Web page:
- Delayed growth or puberty. Red blood cells provide the bodywith the oxygen and nutrients needed for growth. A shortage of healthy red blood cells can slow growth in infants and children and delay puberty in teenagers.
- Vision problems. Tiny blood vessels that supply the eyescan become plugged with sickle cells. This can damage the retina — the portion of the eye that processes visual images — and lead to vision problems.
Sickle cell anemia is caused by a mutation in the gene that tells the body to make the iron-rich compound that makes blood red and enables red blood cells to carry oxygen from lungs throughout the body (hemoglobin). In sickle cell anemia, the abnormal hemoglobin causes red blood cells to become rigid, sticky and misshapen.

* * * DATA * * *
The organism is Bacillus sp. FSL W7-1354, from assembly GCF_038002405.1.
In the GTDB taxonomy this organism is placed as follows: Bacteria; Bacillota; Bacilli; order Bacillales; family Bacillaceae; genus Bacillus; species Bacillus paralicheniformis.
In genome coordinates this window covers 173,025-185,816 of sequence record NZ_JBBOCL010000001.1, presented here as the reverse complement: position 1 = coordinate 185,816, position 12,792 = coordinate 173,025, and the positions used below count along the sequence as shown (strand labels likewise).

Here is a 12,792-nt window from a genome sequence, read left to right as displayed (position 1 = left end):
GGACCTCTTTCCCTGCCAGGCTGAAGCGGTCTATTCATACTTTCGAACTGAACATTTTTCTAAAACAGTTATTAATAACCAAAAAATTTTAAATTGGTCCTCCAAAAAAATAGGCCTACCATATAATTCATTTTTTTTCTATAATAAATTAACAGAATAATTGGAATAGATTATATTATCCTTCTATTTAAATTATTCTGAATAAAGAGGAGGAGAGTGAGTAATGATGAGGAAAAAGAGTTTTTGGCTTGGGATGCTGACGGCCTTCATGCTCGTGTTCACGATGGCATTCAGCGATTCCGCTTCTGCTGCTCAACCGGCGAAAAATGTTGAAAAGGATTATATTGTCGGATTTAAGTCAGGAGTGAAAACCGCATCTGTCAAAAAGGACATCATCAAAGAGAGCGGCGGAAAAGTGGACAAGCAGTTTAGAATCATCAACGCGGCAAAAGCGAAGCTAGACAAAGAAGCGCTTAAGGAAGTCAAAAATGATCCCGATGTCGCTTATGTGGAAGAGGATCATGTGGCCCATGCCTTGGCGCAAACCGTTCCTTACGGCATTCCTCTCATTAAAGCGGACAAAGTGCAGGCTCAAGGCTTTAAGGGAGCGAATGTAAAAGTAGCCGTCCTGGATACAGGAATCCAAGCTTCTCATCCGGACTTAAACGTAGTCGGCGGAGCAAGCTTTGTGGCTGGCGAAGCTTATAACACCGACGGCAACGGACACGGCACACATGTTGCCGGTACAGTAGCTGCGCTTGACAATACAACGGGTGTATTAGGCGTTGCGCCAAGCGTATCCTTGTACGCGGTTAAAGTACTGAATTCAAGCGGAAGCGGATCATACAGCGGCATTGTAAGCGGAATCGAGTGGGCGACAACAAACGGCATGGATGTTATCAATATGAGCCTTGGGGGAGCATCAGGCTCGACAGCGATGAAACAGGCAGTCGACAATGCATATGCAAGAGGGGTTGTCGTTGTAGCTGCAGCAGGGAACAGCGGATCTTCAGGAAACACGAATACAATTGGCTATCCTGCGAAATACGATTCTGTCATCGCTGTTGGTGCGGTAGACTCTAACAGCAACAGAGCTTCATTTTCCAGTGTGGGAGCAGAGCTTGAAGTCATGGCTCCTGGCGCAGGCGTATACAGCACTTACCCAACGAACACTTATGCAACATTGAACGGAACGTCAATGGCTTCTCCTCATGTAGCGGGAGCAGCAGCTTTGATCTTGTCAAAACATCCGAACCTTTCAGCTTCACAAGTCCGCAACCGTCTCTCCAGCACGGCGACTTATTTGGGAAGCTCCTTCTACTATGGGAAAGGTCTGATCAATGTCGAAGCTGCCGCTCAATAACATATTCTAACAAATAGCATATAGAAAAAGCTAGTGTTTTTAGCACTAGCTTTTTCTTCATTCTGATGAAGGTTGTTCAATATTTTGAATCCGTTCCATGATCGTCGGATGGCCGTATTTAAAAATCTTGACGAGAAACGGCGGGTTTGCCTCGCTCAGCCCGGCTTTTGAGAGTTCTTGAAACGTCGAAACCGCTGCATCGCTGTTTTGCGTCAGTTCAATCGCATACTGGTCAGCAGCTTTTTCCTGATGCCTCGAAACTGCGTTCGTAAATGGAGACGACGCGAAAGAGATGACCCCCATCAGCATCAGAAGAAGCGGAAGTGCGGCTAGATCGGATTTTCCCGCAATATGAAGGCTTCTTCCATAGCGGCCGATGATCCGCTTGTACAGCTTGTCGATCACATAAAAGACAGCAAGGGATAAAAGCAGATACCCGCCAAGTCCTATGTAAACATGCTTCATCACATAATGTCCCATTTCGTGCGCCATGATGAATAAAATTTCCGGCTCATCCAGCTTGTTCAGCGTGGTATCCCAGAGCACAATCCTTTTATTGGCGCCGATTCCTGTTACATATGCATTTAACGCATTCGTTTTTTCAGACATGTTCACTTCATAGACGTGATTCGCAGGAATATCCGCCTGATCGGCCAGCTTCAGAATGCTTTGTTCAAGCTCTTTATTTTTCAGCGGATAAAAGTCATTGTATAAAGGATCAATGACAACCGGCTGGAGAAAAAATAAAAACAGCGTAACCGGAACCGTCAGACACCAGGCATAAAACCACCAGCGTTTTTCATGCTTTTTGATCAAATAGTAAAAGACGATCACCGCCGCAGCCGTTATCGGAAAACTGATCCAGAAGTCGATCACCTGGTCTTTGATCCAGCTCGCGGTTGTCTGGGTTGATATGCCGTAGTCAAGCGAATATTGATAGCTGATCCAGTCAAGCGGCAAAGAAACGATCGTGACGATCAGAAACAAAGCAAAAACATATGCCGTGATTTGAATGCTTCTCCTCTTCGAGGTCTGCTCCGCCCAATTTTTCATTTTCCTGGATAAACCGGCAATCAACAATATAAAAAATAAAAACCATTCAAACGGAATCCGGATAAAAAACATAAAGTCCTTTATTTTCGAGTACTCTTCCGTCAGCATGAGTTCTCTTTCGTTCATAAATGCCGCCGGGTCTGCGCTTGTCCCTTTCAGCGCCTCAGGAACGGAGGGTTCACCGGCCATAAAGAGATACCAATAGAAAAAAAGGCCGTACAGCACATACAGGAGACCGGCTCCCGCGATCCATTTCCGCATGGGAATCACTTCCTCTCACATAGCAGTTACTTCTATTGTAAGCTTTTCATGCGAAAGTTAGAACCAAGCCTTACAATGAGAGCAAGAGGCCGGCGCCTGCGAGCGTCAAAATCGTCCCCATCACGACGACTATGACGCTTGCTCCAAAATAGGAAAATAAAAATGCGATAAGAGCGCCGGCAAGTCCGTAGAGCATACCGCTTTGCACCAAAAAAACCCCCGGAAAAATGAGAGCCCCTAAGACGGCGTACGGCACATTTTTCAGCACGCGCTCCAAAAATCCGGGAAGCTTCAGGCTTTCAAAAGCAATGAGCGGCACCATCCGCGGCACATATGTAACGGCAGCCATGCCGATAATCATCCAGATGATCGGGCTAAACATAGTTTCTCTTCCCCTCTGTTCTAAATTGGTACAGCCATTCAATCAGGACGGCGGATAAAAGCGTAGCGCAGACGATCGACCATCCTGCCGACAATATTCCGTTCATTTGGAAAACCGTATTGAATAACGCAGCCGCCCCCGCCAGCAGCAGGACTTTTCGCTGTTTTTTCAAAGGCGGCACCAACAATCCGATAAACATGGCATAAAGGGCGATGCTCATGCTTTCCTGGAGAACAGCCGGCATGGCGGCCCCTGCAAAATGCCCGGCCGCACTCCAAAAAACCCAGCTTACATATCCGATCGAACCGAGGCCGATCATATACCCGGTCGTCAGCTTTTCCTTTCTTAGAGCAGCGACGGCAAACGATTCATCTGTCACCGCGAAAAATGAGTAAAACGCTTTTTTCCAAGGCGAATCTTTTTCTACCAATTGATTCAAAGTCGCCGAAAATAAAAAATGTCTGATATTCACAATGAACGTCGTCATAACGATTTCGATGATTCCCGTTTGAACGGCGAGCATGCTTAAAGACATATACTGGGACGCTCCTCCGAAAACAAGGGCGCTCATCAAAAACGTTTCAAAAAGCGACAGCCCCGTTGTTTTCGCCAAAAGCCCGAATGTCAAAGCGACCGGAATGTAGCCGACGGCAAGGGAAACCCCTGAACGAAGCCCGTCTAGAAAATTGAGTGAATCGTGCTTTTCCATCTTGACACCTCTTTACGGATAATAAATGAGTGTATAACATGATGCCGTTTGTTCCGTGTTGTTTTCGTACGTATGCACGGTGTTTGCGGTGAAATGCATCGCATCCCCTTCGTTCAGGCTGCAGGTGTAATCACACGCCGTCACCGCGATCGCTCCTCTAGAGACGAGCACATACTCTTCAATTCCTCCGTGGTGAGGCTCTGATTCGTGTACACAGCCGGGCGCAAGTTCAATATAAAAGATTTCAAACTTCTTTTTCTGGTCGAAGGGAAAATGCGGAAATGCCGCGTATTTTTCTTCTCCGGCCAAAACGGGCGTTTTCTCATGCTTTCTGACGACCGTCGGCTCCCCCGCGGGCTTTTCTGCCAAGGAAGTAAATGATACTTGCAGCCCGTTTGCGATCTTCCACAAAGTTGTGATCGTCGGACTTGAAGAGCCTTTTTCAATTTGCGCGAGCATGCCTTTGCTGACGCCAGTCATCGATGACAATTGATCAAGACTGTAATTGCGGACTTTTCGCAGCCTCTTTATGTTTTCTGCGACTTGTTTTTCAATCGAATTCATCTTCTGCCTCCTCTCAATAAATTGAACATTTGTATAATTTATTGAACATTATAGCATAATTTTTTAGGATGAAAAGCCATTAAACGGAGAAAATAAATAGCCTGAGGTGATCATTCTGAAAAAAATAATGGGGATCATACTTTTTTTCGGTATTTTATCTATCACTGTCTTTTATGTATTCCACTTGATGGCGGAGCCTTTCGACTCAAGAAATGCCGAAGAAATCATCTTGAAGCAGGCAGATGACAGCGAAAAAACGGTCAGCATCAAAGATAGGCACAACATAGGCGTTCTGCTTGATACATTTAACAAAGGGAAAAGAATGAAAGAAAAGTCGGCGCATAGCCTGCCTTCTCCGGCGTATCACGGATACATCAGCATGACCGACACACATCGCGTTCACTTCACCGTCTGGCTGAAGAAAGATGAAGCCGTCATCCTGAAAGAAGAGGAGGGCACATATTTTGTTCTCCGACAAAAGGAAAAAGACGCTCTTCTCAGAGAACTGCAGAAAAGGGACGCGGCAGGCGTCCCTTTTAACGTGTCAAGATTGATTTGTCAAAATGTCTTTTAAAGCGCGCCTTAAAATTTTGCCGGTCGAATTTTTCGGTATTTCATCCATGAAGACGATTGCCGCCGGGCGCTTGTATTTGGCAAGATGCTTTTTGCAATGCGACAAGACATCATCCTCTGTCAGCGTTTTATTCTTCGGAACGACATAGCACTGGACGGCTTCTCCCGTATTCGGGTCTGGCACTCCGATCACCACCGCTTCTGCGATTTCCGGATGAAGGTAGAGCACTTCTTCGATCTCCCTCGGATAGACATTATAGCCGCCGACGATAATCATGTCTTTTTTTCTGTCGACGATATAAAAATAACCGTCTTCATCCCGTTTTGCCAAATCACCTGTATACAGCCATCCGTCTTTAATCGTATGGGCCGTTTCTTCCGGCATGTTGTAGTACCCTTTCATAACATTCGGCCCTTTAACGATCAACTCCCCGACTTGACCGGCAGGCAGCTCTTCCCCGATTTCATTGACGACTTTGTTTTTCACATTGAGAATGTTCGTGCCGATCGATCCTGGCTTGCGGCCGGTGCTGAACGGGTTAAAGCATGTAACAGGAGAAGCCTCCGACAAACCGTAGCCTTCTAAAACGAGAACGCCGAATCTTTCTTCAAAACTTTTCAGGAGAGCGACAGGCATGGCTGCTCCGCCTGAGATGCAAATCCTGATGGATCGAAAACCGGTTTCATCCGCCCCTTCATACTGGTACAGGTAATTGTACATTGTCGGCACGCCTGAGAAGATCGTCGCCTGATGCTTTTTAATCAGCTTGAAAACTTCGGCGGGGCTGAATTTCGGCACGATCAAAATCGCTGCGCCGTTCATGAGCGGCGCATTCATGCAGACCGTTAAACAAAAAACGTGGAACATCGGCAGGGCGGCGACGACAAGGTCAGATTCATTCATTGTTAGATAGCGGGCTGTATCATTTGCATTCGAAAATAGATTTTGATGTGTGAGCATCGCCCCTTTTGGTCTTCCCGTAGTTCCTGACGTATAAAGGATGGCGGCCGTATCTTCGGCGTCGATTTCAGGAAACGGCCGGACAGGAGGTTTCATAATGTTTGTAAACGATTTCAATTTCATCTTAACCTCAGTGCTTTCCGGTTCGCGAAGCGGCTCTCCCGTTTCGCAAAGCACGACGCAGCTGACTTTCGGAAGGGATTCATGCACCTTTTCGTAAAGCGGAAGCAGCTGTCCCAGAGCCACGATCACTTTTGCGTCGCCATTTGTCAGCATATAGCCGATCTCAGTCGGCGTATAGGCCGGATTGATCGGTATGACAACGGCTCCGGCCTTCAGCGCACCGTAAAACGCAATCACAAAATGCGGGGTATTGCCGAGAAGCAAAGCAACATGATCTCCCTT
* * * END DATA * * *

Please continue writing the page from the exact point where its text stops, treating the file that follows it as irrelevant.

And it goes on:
If only one parent passes the sickle cell gene to the child, that child will have the sickle cell trait. With one normal hemoglobin gene and one defective form of the gene, people with the sickle cell trait make both normal hemoglobin and sickle cell hemoglobin. The carriers show no symptoms of Sickle Cell but can transfer it to their children.
What are the types of sickle cell disease?
- Hemoglobin SS disease- It occurs when a child inherit copiesof the hemoglobin S gene from both parents. This forms hemoglobin known as Hb SS. As the most severe form of SCD, individuals with this form also experience the worst symptoms at a higher rate.
- Hemoglobin SC disease- It occurs when you inherit the Hb C gene from one parent and the Hb S gene from the other. Individuals with Hb SC have similar symptoms to individuals with Hb SS
- HemoglobinSB+ (beta) thalassemia- Hemoglobin SB+ (beta) thalassemia affects beta globin gene production. The size of the red blood cell is reduced because less beta protein is made. If a person inherited S gene, they willhave hemoglobin S beta thalassemia. Symptoms are not as severe.